Of course, there was never any evidence that such an approach had a chance – in fact, the WGA tried the same approach when it said no to a Producers’ proposal of early talks last year. The result was that delay allowed the Producers time to bring the DGA into early talks while pushing the WGA out on the picket lines. With AFTRA threatening to play the same kind of role as the DGA, SAG leaders realized they had better forget about any gamesmanship and try to lock down a deal before AFTRA. So talks are set to start April 15.
Interestingly, however, as of today neither the AMPTP nor AFTRA has said anything about when they intend to begin talks. Hopefully, someone at the AFL-CIO is attempting to heal the breach that has opened up between the two unions who, after all, are as tightly connected as Siamese twins.
‘… appears to be no chance that AFTRA will begin its talks by the time SAG starts its negotiations April 15.’
and we will still get the Soaps — starting with Bold and the Beautiful.
Let the decimation of the lying poaching scumbag union known as AFTRA begin. Bring it on, mutha-fukkaz!”
Not the kind of tone that is conducive to resolution of deep seated differences between unions.
What remains undiscussed is what IS the strategy that can break into the windfall profits the industry earns in what even Wall Street calls an “admittedly unfair” split of DVD revenues. Those revenues are likely to continue making up the lion’s share of earnings for the studios for some years to come now that Blu Ray is coming on line. A rush to early negotiations suggests that the strike card is now off the table – and that threat appeared to be the only card Guild leaders felt they could play.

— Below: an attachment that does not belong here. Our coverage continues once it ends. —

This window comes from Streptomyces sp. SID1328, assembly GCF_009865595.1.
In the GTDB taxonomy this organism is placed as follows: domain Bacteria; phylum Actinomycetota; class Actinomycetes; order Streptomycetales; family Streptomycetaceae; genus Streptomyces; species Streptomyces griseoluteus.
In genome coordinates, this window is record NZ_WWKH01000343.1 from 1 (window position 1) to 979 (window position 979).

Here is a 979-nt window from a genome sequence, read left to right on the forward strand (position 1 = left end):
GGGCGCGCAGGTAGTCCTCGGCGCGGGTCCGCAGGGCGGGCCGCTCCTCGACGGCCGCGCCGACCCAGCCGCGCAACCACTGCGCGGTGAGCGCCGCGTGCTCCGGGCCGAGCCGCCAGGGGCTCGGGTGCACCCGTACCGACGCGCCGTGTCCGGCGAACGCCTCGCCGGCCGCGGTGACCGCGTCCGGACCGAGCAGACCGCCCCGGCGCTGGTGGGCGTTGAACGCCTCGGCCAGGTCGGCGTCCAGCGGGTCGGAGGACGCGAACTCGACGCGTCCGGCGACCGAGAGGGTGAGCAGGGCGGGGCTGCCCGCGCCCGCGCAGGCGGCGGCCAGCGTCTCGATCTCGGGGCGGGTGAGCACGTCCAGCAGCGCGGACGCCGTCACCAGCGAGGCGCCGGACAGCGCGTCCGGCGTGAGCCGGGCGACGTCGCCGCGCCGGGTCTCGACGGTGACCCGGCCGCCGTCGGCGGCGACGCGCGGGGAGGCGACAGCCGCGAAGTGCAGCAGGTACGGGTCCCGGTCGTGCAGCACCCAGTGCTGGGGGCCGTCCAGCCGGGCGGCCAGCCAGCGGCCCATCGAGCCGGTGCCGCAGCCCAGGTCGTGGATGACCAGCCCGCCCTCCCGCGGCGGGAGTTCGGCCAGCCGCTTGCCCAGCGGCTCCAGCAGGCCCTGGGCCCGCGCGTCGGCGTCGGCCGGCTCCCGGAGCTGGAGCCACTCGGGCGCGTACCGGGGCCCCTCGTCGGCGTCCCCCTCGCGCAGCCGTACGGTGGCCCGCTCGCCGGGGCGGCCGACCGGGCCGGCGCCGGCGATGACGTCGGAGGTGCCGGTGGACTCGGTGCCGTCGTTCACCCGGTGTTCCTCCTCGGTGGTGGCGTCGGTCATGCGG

My guess for this year’s round? Now that the SAG approach has collapsed, expect modest – but not unimportant – gains in new media and digital downloads in a formula that looks pretty much like that won by the WGA. Given the potential downside of the split with AFTRA that would have to be counted as a victory for the Guild at this point. But as soon as the ink is dry on the contract – perhaps as early as the end of April – it’s time for some serious internal debate about the future of the Guild and its sister unions in the industry. Joint strategic planning is critical for future growth and success. For one approach that I suggested to the Guild a couple years back you can read a memo posted on SAG Watch.